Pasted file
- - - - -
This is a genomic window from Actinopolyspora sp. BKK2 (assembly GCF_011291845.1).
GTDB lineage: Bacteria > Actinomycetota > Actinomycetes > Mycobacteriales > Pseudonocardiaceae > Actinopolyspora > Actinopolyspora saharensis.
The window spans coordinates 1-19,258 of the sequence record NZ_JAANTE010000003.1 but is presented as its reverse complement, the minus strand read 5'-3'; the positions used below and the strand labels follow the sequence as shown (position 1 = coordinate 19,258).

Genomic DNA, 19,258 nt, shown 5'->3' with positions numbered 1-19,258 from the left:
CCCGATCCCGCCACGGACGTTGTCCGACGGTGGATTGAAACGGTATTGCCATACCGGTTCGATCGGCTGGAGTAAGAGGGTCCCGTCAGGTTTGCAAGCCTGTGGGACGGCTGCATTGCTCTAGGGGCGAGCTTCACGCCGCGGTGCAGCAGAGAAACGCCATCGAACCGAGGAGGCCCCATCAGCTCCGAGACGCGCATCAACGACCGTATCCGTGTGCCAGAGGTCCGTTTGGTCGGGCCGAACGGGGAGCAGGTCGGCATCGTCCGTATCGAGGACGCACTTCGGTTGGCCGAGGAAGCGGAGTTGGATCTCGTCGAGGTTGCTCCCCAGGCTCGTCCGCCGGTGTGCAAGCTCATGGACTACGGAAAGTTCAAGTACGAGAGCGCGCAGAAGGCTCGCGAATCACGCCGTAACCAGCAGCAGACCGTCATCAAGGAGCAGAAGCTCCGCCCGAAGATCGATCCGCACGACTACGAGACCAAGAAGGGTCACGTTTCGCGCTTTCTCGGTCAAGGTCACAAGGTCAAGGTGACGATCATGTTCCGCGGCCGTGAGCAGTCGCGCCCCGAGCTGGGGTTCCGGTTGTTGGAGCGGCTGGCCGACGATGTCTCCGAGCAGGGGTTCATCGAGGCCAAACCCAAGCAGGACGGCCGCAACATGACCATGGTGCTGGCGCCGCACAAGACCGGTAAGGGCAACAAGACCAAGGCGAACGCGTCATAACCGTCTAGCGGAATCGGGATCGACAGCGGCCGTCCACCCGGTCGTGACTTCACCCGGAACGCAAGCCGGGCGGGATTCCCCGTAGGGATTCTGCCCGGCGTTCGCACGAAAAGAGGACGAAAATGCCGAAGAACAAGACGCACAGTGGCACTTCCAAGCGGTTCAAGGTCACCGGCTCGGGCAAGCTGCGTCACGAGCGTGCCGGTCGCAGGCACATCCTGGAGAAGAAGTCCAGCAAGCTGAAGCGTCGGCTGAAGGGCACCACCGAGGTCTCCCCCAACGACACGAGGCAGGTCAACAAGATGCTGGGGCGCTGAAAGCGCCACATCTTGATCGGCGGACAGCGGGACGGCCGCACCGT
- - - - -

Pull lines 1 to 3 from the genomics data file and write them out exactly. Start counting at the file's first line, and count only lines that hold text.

This is a genomic window from Actinopolyspora sp. BKK2 (assembly GCF_011291845.1).
GTDB lineage: Bacteria > Actinomycetota > Actinomycetes > Mycobacteriales > Pseudonocardiaceae > Actinopolyspora > Actinopolyspora saharensis.
The window spans coordinates 1-19,258 of the sequence record NZ_JAANTE010000003.1 but is presented as its reverse complement, the minus strand read 5'-3'; the positions used below and the strand labels follow the sequence as shown (position 1 = coordinate 19,258).